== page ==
Skip to main content

Sticky orange coating on a 6,000-year-old Yukon dart came from a beaver's anal sac

Orange stains on a throwing dart known as an atlatl suggested that the weapon had been modified with an organic substance.
Orange stains on a throwing dart known as an atlatl suggested that the weapon had been modified with an organic substance. (Image credit: Government of Yukon)

A 6,000-year-old feathered dart recently discovered in the Canadian Yukon was smeared with castoreum, a sticky, orange secretion produced in the anal sacs of beavers.

This is the first time that castoreum has been chemically identified in the archaeological record, and the dart is the earliest evidence of the substance's use on an ancient weapon, scientists recently reported. The researchers aren't sure why the anal secretion was applied to the dart, though it could have been as a way to preserve it, decorate it or even reinforce it, they said.

Related: In photos: Life in the Arctic region of the Americas

The dart, which measured about 6.6 feet (2 meters) long, is known as an atlatl, a segmented throwing weapon made of three sections of birchwood bound together with animal sinews and fletched with feathers. Reddish-orange residue coated the dart in two places near the weapon's joints, researchers wrote in the June 2021 issue of the Journal of Archaeological Science: Reports

First Nations peoples likely created and used the dart prior to the seventh century A.D., the researchers said. The dart was found in 2018 in an alpine region of Canada's southern Yukon, in an ice patch where traditional territories of the Carcross/Tagish First Nation and the Kwanlin Dün First Nation Indigenous groups overlap.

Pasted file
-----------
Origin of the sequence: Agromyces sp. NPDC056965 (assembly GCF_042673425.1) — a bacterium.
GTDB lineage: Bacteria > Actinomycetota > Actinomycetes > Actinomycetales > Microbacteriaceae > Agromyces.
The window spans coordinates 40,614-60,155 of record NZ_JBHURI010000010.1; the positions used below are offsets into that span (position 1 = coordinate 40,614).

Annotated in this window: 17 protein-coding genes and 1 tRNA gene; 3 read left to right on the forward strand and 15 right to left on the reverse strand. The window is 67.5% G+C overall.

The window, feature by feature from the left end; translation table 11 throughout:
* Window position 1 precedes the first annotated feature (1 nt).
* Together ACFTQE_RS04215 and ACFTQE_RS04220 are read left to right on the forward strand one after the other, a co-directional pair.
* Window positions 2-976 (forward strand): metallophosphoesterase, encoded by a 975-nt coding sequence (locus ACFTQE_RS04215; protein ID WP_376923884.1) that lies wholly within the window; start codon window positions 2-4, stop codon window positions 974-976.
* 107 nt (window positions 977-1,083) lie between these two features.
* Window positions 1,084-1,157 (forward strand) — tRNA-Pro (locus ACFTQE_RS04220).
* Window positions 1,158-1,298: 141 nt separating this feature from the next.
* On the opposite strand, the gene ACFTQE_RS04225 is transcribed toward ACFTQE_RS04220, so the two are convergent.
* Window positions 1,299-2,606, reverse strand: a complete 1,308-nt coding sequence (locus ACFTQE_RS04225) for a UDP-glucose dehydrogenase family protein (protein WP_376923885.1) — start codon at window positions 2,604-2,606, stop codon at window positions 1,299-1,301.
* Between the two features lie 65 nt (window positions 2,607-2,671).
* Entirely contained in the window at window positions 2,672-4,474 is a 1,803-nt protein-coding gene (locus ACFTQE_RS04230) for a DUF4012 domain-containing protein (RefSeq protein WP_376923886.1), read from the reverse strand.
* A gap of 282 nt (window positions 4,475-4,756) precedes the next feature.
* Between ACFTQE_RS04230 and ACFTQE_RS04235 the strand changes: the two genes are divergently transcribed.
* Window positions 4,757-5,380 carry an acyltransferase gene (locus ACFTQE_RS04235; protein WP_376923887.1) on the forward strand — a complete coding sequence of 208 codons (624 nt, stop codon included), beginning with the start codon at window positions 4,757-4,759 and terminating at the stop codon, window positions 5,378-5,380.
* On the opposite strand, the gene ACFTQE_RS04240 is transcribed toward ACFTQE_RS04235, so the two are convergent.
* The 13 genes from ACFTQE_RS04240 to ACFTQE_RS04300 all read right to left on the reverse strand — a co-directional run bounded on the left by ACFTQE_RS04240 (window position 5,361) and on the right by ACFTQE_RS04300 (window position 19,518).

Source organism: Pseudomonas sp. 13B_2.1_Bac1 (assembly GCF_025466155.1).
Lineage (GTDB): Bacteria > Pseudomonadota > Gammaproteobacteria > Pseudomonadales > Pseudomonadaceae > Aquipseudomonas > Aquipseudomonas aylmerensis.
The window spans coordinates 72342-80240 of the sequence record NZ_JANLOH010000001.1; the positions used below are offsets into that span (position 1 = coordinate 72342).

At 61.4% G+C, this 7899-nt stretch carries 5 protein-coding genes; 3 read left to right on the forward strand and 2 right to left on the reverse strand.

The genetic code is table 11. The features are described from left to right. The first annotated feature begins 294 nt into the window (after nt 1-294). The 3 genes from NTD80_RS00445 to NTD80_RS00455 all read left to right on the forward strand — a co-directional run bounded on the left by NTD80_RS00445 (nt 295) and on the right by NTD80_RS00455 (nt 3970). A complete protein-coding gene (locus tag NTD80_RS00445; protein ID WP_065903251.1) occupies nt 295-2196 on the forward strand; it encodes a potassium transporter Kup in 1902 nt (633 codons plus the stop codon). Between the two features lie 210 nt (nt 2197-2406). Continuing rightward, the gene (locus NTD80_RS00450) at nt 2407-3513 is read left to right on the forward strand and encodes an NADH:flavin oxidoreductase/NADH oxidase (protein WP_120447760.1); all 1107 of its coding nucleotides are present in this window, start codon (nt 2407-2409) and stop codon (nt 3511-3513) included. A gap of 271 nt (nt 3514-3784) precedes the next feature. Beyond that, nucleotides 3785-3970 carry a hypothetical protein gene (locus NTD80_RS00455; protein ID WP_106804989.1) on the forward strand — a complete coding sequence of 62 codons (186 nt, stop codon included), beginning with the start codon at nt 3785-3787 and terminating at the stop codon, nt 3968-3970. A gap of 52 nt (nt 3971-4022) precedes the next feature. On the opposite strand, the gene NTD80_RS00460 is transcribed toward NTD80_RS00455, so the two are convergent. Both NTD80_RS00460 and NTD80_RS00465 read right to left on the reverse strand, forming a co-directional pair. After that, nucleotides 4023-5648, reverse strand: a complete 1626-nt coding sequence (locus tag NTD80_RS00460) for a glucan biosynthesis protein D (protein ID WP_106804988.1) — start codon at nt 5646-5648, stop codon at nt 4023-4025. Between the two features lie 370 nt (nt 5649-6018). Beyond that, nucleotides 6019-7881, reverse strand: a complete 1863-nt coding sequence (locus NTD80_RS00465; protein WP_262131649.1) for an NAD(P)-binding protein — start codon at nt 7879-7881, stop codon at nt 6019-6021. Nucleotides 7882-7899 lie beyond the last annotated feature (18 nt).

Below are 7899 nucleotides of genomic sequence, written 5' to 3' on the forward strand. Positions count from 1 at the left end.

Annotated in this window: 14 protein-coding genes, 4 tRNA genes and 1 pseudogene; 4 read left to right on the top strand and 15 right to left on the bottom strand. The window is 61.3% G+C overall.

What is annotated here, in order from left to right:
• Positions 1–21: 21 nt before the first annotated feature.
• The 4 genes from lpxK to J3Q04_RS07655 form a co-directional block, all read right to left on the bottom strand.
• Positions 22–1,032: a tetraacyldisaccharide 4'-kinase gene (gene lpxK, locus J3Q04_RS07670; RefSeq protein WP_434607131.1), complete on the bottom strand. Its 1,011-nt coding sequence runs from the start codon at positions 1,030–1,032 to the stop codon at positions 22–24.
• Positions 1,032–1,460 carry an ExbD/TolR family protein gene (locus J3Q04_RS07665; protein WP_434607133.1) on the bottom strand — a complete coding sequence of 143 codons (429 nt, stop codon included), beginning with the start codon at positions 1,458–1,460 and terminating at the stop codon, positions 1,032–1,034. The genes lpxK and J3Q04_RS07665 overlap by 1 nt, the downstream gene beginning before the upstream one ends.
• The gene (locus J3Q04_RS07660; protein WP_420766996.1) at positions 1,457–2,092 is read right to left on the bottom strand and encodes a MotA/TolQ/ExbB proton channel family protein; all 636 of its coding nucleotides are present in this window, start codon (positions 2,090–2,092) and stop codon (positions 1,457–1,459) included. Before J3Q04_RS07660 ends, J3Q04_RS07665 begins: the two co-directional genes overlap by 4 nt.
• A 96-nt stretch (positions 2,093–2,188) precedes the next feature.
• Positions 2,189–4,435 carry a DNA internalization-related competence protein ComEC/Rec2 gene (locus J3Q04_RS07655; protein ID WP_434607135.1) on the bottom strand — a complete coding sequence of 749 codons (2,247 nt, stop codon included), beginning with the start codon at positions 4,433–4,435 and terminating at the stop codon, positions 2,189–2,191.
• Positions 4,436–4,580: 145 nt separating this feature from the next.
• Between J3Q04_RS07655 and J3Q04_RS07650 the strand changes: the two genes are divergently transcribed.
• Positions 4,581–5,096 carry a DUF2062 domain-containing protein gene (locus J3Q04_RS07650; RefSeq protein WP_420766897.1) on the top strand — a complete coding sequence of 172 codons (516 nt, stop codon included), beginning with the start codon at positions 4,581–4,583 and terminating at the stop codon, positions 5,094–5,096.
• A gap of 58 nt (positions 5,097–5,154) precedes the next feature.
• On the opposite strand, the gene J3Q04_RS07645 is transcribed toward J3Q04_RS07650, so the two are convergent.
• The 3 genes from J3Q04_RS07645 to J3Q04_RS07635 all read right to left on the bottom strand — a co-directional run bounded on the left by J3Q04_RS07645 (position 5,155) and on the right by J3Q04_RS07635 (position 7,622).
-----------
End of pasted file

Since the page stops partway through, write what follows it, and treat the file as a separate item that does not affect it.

Since 1997, melt from climate change has led to the recovery of more than 380 artifacts of First Nations people in this part of the Yukon, in a collaborative effort led by First Nations representatives and councils, as well as officials with the Yukon government. For millennia, ice patches here drew seasonal visits from sheep and caribou, and the area has served as a favored hunting ground for First Nations people for over 9,300 years, according to the study.

When the ice encasing these fragile objects melts, it leaves them vulnerable to rapid disintegration. There is therefore "an urgent need to collect, preserve and study them," the authors wrote.

At first, scientists thought that the residue on the dart might be red ochre — a natural clay pigment — or adhesive colored by ochre, as ochre-tinted spruce resin was previously identified in other artifacts from this Yukon region. Using surgical tools, the researchers carefully removed small samples of the residue for chemical analysis, and found that the residue came from beavers' back ends. 

Beavers' castor sacs lie between the base of the tail and the pelvis; they are located internally near the cloaca, and beavers secrete paste from these glands for scent marking, the researchers reported. When fresh, "castoreum is a sticky, semi-liquid paste and becomes solid with a waxy to resinous texture as it dries," according to the study.

Together with prior evidence of ochre and resin use in ancient weapons from the Yukon, this discovery of castoreum on a throwing dart demonstrates that thousands of years ago, Indigenous people habitually incorporated a range of resources from their local ecosystems into their tool use.

"Walking hand in hand with the land, water and wildlife is the history of our people," Lynda Dickson, Carcross/Tagish First Nation Haa Shaa du Hen (chief), said in a statement. "Their resourcefulness and ingenuity continue to impress and teach us."

Originally published on Live Science.

Mindy Weisberger
Mindy Weisberger is a senior writer for Live Science covering general science topics, especially those relating to brains, bodies, and behaviors in humans and other animals — living and extinct. Mindy studied filmmaking at Columbia University; her videos about dinosaurs, biodiversity, human origins, evolution, and astrophysics appear in the American Museum of Natural History, on YouTube, and in museums and science centers worldwide. Follow Mindy on Twitter.